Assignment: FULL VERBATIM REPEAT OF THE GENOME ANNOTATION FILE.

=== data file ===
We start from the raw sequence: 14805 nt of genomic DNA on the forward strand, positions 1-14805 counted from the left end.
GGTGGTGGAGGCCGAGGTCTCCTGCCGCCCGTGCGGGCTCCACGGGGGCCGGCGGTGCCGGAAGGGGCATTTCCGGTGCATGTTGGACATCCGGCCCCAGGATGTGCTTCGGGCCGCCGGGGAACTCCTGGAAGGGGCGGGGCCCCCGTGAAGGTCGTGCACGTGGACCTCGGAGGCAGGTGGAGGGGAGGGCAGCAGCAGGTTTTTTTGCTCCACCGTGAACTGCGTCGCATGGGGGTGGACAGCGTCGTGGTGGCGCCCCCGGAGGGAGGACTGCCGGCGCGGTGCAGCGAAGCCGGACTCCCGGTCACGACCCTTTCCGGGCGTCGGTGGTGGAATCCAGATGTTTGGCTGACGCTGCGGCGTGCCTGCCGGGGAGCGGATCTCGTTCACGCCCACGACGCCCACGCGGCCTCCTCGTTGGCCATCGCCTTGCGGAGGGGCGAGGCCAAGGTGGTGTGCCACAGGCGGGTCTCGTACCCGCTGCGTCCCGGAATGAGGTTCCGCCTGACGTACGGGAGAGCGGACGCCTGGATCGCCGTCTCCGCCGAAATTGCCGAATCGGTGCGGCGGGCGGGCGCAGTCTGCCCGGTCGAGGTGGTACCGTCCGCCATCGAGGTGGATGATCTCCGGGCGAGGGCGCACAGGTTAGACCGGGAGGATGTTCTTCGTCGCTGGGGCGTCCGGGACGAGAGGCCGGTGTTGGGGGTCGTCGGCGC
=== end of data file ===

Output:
We start from the raw sequence: 14805 nt of genomic DNA on the forward strand, positions 1-14805 counted from the left end.
GGTGGTGGAGGCCGAGGTCTCCTGCCGCCCGTGCGGGCTCCACGGGGGCCGGCGGTGCCGGAAGGGGCATTTCCGGTGCATGTTGGACATCCGGCCCCAGGATGTGCTTCGGGCCGCCGGGGAACTCCTGGAAGGGGCGGGGCCCCCGTGAAGGTCGTGCACGTGGACCTCGGAGGCAGGTGGAGGGGAGGGCAGCAGCAGGTTTTTTTGCTCCACCGTGAACTGCGTCGCATGGGGGTGGACAGCGTCGTGGTGGCGCCCCCGGAGGGAGGACTGCCGGCGCGGTGCAGCGAAGCCGGACTCCCGGTCACGACCCTTTCCGGGCGTCGGTGGTGGAATCCAGATGTTTGGCTGACGCTGCGGCGTGCCTGCCGGGGAGCGGATCTCGTTCACGCCCACGACGCCCACGCGGCCTCCTCGTTGGCCATCGCCTTGCGGAGGGGCGAGGCCAAGGTGGTGTGCCACAGGCGGGTCTCGTACCCGCTGCGTCCCGGAATGAGGTTCCGCCTGACGTACGGGAGAGCGGACGCCTGGATCGCCGTCTCCGCCGAAATTGCCGAATCGGTGCGGCGGGCGGGCGCAGTCTGCCCGGTCGAGGTGGTACCGTCCGCCATCGAGGTGGATGATCTCCGGGCGAGGGCGCACAGGTTAGACCGGGAGGATGTTCTTCGTCGCTGGGGCGTCCGGGACGAGAGGCCGGTGTTGGGGGTCGTCGGCGC